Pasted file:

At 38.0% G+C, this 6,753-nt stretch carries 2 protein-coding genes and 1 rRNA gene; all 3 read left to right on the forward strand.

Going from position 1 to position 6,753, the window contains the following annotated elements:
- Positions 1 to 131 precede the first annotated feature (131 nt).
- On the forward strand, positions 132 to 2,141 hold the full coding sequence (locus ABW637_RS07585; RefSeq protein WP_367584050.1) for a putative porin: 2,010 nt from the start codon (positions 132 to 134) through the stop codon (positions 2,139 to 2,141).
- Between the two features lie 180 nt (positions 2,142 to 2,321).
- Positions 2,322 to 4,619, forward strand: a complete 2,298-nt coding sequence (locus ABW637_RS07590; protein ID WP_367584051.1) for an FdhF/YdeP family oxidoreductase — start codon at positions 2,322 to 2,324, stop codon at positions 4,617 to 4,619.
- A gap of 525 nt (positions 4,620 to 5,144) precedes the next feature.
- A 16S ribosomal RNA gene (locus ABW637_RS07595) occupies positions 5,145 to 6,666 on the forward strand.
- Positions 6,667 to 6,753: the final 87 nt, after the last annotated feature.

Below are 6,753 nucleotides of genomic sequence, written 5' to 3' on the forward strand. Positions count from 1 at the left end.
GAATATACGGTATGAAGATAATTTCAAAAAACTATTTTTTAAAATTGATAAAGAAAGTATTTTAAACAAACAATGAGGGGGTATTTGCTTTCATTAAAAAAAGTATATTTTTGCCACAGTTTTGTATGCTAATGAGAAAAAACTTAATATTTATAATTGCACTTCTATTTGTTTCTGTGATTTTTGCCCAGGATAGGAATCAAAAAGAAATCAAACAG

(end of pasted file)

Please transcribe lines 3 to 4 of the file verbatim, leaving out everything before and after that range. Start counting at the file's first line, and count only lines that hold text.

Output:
- Positions 1 to 131 precede the first annotated feature (131 nt).
- On the forward strand, positions 132 to 2,141 hold the full coding sequence (locus ABW637_RS07585; RefSeq protein WP_367584050.1) for a putative porin: 2,010 nt from the start codon (positions 132 to 134) through the stop codon (positions 2,139 to 2,141).